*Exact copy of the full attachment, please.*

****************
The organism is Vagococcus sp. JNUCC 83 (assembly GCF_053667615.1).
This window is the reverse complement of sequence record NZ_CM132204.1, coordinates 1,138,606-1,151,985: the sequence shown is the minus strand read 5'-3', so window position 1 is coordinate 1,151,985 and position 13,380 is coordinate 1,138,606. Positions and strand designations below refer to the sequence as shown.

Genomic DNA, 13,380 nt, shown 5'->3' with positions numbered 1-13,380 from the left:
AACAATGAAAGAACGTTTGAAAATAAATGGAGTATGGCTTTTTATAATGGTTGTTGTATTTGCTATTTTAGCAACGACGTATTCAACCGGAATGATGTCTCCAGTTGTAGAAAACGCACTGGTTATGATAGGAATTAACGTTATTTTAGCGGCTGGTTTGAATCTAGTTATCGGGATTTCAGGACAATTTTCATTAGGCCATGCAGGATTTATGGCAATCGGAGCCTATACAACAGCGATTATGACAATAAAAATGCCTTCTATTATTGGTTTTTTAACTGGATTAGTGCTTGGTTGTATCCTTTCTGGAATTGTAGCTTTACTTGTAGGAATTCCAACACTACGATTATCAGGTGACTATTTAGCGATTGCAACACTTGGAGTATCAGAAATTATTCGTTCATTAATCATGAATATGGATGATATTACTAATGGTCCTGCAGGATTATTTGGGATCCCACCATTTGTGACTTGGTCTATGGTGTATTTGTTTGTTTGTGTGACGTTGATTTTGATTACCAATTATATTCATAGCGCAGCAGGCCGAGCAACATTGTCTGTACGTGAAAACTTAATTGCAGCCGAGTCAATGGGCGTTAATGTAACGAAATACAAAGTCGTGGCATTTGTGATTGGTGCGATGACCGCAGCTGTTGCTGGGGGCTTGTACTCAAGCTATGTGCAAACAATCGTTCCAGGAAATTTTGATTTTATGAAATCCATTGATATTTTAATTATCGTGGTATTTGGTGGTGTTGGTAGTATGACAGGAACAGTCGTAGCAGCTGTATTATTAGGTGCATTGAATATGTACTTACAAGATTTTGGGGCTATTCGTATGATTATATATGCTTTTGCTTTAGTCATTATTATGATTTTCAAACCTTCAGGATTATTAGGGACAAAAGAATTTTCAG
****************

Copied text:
The organism is Vagococcus sp. JNUCC 83 (assembly GCF_053667615.1).
This window is the reverse complement of sequence record NZ_CM132204.1, coordinates 1,138,606-1,151,985: the sequence shown is the minus strand read 5'-3', so window position 1 is coordinate 1,151,985 and position 13,380 is coordinate 1,138,606. Positions and strand designations below refer to the sequence as shown.

Genomic DNA, 13,380 nt, shown 5'->3' with positions numbered 1-13,380 from the left:
AACAATGAAAGAACGTTTGAAAATAAATGGAGTATGGCTTTTTATAATGGTTGTTGTATTTGCTATTTTAGCAACGACGTATTCAACCGGAATGATGTCTCCAGTTGTAGAAAACGCACTGGTTATGATAGGAATTAACGTTATTTTAGCGGCTGGTTTGAATCTAGTTATCGGGATTTCAGGACAATTTTCATTAGGCCATGCAGGATTTATGGCAATCGGAGCCTATACAACAGCGATTATGACAATAAAAATGCCTTCTATTATTGGTTTTTTAACTGGATTAGTGCTTGGTTGTATCCTTTCTGGAATTGTAGCTTTACTTGTAGGAATTCCAACACTACGATTATCAGGTGACTATTTAGCGATTGCAACACTTGGAGTATCAGAAATTATTCGTTCATTAATCATGAATATGGATGATATTACTAATGGTCCTGCAGGATTATTTGGGATCCCACCATTTGTGACTTGGTCTATGGTGTATTTGTTTGTTTGTGTGACGTTGATTTTGATTACCAATTATATTCATAGCGCAGCAGGCCGAGCAACATTGTCTGTACGTGAAAACTTAATTGCAGCCGAGTCAATGGGCGTTAATGTAACGAAATACAAAGTCGTGGCATTTGTGATTGGTGCGATGACCGCAGCTGTTGCTGGGGGCTTGTACTCAAGCTATGTGCAAACAATCGTTCCAGGAAATTTTGATTTTATGAAATCCATTGATATTTTAATTATCGTGGTATTTGGTGGTGTTGGTAGTATGACAGGAACAGTCGTAGCAGCTGTATTATTAGGTGCATTGAATATGTACTTACAAGATTTTGGGGCTATTCGTATGATTATATATGCTTTTGCTTTAGTCATTATTATGATTTTCAAACCTTCAGGATTATTAGGGACAAAAGAATTTTCAG